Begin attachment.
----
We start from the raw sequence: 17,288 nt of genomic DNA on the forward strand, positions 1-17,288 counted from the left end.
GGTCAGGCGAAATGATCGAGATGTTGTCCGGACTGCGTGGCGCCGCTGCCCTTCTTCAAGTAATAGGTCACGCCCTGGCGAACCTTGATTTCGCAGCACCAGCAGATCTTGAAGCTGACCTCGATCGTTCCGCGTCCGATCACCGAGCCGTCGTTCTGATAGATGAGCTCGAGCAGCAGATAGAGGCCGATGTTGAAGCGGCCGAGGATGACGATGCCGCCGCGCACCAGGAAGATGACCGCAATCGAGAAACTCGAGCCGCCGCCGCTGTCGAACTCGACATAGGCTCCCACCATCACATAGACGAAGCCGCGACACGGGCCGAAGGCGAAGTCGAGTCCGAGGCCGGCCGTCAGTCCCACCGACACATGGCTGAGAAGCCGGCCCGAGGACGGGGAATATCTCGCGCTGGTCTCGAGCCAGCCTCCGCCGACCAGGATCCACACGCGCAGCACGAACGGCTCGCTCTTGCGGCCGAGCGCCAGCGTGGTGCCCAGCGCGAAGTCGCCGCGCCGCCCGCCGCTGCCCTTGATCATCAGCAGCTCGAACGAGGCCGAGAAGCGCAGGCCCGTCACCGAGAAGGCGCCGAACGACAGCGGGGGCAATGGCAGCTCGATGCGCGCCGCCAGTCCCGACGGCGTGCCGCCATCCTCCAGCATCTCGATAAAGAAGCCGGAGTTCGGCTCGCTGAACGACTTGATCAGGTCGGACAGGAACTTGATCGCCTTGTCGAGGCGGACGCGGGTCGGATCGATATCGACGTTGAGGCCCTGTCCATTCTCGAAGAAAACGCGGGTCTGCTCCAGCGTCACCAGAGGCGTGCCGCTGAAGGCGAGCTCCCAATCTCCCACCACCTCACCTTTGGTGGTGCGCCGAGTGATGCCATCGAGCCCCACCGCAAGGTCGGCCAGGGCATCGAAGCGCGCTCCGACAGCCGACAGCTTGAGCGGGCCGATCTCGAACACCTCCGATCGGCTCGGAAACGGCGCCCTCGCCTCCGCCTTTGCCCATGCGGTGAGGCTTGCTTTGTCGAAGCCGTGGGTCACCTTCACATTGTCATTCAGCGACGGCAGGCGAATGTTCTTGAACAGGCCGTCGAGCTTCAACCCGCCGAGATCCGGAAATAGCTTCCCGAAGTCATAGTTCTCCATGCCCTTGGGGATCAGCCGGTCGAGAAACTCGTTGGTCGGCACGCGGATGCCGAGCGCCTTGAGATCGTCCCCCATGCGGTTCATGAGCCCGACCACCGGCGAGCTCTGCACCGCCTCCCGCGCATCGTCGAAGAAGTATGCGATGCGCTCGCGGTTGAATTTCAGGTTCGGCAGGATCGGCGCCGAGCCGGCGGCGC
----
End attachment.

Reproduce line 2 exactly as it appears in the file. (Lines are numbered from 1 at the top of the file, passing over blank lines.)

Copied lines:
GGTCAGGCGAAATGATCGAGATGTTGTCCGGACTGCGTGGCGCCGCTGCCCTTCTTCAAGTAATAGGTCACGCCCTGGCGAACCTTGATTTCGCAGCACCAGCAGATCTTGAAGCTGACCTCGATCGTTCCGCGTCCGATCACCGAGCCGTCGTTCTGATAGATGAGCTCGAGCAGCAGATAGAGGCCGATGTTGAAGCGGCCGAGGATGACGATGCCGCCGCGCACCAGGAAGATGACCGCAATCGAGAAACTCGAGCCGCCGCCGCTGTCGAACTCGACATAGGCTCCCACCATCACATAGACGAAGCCGCGACACGGGCCGAAGGCGAAGTCGAGTCCGAGGCCGGCCGTCAGTCCCACCGACACATGGCTGAGAAGCCGGCCCGAGGACGGGGAATATCTCGCGCTGGTCTCGAGCCAGCCTCCGCCGACCAGGATCCACACGCGCAGCACGAACGGCTCGCTCTTGCGGCCGAGCGCCAGCGTGGTGCCCAGCGCGAAGTCGCCGCGCCGCCCGCCGCTGCCCTTGATCATCAGCAGCTCGAACGAGGCCGAGAAGCGCAGGCCCGTCACCGAGAAGGCGCCGAACGACAGCGGGGGCAATGGCAGCTCGATGCGCGCCGCCAGTCCCGACGGCGTGCCGCCATCCTCCAGCATCTCGATAAAGAAGCCGGAGTTCGGCTCGCTGAACGACTTGATCAGGTCGGACAGGAACTTGATCGCCTTGTCGAGGCGGACGCGGGTCGGATCGATATCGACGTTGAGGCCCTGTCCATTCTCGAAGAAAACGCGGGTCTGCTCCAGCGTCACCAGAGGCGTGCCGCTGAAGGCGAGCTCCCAATCTCCCACCACCTCACCTTTGGTGGTGCGCCGAGTGATGCCATCGAGCCCCACCGCAAGGTCGGCCAGGGCATCGAAGCGCGCTCCGACAGCCGACAGCTTGAGCGGGCCGATCTCGAACACCTCCGATCGGCTCGGAAACGGCGCCCTCGCCTCCGCCTTTGCCCATGCGGTGAGGCTTGCTTTGTCGAAGCCGTGGGTCACCTTCACATTGTCATTCAGCGACGGCAGGCGAATGTTCTTGAACAGGCCGTCGAGCTTCAACCCGCCGAGATCCGGAAATAGCTTCCCGAAGTCATAGTTCTCCATGCCCTTGGGGATCAGCCGGTCGAGAAACTCGTTGGTCGGCACGCGGATGCCGAGCGCCTTGAGATCGTCCCCCATGCGGTTCATGAGCCCGACCACCGGCGAGCTCTGCACCGCCTCCCGCGCATCGTCGAAGAAGTATGCGATGCGCTCGCGGTTGAATTTCAGGTTCGGCAGGATCGGCGCCGAGCCGGCGGCGC